The UCSD Signaling Gateway Molecule Pages provide essential information on over thousands of proteins involved in cellular signaling. Each Molecule Page contains regularly updated information derived from public data sources as well as sequence analysis, references and links to other databases.
GABI, acronym for "Genomanalyse im biologischen System Pflanze", is the name of a large collaborative network of different plant genomic research projects. Plant data from different ‘omics’ fronts representing more than 10 different model or crop species are integrated in GabiPD.
PLEXdb is a unified gene expression resource for plants and plant pathogens. PLEXdb is a genotype to phenotype, hypothesis building information warehouse, leveraging highly parallel expression data with seamless portals to related genetic, physical, and pathway data.
The Andrews Forest is a place of inquiry. Our mission is to support research on forests, streams, and watersheds, and to foster strong collaboration among ecosystem science, education, natural resource management, and the humanities. Our place and our work are administered cooperatively by the USDA Forest Service's Pacific Northwest Research Station, Oregon State University, and the Willamette National Forest. First established in 1948 as an US Forest Service Experimental Forest, the H.J. Andrews is a 16,000-acre ecological research site in Oregon's beautiful western Cascades Mountains. The landscape is home to iconic Pacific Northwest old-growth forests of Cedar and Hemlock, and moss-draped ancient Douglas Firs; steep terrain; and fast, cold-running streams. In 1980 the Andrews became a charter member of the National Science Foundation's Long-Term Ecological Research (LTER) Program.
Biodiversity Maps provides access to high quality information on Ireland's biological diversity. Use the system to find out what is known about the different species that occur in Ireland, where our protected and threatened species occur, and who is recoding biodiversity. Also find out what is known about the biodiversity of your locality. The National Biodiversity Data Centre endeavours to provide high quality information through this data portal.
PeanutBase is a peanut community resource providing genetic, genomic, gene function, and germplasm data to support peanut breeding and molecular research. This includes molecular markers, genetic maps, QTL data, genome assemblies, germplasm records, and traits. Data is curated from literature and submitted directly by researchers. Funding for PeanutBase is provided by the Peanut Foundation with in-kind contributions from the USDA-ARS.
The compendium of crop Proteins with Annotate Locations (cropPAL) is a comprehensive collection of subcellular location annotation for proteins of hordeum vulgare (barley), tritium aestivum (wheat), oryza sativa (rice) and zea mays (corn) derived from published experimental localization studies and precompiled bioinformatic predictions.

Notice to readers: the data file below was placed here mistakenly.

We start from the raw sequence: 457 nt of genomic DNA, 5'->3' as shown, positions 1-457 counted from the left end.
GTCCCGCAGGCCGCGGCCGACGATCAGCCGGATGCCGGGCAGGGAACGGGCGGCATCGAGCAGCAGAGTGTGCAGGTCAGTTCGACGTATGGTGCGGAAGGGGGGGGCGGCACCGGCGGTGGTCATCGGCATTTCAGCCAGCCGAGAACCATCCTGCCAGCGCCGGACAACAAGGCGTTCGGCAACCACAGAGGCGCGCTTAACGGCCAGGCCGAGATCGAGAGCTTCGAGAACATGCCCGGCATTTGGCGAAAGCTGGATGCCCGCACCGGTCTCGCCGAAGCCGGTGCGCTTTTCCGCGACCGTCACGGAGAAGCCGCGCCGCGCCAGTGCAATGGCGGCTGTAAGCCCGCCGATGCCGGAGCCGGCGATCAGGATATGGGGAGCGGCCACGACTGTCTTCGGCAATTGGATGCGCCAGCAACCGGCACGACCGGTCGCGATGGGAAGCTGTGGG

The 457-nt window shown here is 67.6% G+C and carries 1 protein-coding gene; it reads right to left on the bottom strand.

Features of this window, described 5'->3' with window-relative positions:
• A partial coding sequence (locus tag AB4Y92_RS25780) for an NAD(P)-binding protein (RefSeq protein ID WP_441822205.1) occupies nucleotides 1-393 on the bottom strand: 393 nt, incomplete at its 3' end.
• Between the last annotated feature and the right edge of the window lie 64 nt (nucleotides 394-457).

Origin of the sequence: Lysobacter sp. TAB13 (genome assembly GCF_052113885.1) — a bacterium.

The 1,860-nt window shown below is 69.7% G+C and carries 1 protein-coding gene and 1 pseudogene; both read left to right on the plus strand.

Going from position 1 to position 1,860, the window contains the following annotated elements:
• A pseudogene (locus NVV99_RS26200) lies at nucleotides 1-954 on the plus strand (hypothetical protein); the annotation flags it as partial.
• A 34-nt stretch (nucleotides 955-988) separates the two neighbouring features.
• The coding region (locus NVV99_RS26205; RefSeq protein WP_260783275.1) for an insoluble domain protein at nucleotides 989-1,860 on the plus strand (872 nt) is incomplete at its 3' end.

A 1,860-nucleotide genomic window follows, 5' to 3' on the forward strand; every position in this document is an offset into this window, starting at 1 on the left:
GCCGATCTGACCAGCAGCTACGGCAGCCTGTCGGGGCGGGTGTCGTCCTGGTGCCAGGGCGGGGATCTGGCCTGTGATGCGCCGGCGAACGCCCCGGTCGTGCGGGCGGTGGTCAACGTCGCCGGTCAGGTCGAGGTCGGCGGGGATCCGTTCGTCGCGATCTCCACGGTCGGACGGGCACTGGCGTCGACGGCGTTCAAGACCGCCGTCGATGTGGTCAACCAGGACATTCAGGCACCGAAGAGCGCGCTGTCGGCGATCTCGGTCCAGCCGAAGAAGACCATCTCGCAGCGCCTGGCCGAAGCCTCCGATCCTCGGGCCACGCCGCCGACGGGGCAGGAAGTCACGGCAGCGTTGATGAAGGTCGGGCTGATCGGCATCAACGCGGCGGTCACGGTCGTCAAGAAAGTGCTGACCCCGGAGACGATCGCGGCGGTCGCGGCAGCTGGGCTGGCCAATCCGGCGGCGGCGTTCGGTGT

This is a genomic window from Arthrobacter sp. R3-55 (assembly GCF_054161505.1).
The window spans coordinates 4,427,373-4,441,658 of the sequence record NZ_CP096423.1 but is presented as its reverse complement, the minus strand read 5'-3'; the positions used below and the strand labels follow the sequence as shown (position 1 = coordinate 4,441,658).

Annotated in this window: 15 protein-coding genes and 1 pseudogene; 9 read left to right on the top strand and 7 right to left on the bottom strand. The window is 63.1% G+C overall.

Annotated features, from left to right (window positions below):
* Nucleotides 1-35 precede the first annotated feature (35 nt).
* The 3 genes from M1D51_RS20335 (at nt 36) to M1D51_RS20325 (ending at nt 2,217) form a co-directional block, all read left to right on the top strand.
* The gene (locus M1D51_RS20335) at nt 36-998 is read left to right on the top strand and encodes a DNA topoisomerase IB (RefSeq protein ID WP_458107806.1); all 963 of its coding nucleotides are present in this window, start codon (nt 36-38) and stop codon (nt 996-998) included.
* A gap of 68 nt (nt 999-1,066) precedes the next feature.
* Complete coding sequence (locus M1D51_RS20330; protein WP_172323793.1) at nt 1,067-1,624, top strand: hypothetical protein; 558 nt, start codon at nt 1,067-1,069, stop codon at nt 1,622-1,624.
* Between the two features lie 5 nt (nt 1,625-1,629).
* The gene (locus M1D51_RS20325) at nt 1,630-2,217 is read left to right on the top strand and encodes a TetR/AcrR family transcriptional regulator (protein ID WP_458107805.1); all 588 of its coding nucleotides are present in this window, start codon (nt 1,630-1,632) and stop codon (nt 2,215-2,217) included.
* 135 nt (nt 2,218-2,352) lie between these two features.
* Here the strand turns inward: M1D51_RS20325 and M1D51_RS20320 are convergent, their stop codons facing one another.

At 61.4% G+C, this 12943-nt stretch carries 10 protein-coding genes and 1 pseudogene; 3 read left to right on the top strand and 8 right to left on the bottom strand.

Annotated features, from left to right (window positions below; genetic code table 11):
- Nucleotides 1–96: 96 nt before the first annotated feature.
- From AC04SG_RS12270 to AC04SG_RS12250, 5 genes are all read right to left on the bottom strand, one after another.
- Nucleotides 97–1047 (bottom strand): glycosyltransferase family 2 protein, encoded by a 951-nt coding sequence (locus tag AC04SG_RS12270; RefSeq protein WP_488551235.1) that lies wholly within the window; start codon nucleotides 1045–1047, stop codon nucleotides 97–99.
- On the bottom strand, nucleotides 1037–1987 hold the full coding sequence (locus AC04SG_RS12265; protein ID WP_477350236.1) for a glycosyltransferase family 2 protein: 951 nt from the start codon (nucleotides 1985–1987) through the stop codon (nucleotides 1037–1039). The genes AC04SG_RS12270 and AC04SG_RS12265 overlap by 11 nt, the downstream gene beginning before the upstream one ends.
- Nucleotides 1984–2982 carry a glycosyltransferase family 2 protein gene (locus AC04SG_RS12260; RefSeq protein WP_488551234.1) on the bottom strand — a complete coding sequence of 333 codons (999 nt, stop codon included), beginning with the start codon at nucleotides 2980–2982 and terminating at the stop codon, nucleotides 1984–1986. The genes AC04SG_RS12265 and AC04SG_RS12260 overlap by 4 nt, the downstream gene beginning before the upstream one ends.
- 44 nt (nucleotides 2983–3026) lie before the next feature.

PalDat provides a large amount of data from a variety of plant families. Each data entry ideally includes a detailed description of the pollen grain, images of each pollen grain (LM, SEM and TEM), images of the plant/inflorescence/flower and relevant literature.
The DNA Bank Network was established in spring 2007 and was funded until 2011 by the German Research Foundation (DFG). The network was initiated by GBIF Germany (Global Biodiversity Information Facility). It offers a worldwide unique concept. DNA bank databases of all partners are linked and are accessible via a central web portal, providing DNA samples of complementary collections (microorganisms, protists, plants, algae, fungi and animals). The DNA Bank Network was one of the founders of the Global Genome Biodiversity Network (GGBN) and is fully merged with GGBN today. GGBN agreed on using the data model proposed by the DNA Bank Network. The Botanic Garden and Botanical Museum Berlin-Dahlem (BGBM) hosts the technical secretariat of GGBN and its virtual infrastructure. The main focus of the DNA Bank Network is to enhance taxonomic, systematic, genetic, conservation and evolutionary studies by providing: • high quality, long-term storage of DNA material on which molecular studies have been performed, so that results can be verified, extended, and complemented, • complete on-line documentation of each sample, including the provenance of the original material, the place of voucher deposit, information about DNA quality and extraction methodology, digital images of vouchers and links to published molecular data if available.
The PLANTS Database provides standardized information about the vascular plants, mosses, liverworts, hornworts, and lichens of the U.S. and its territories. It includes names, plant symbols, checklists, distributional data, species abstracts, characteristics, images, crop information, automated tools, onward Web links, and references. This information primarily promotes land conservation in the United States and its territories, but academic, educational, and general use is encouraged. PLANTS reduces government spending by minimizing duplication and making information exchange possible across agencies and disciplines.
BeiDare2 is currently at beta version. All new users should try the new service as we no longer provide training for the classic BioDare. - BioDare stands for Biological Data Repository, its main focus is data from circadian experiments. BioDare is an online facility to share, store, analyse and disseminate timeseries data, focussing on circadian clock data, with browser and web service interfaces. Toolbox features include an improved, speedier FFT-NLLs routine and ROBuST’s Spectrum Resampling tool that will analyse rhythmic time series data.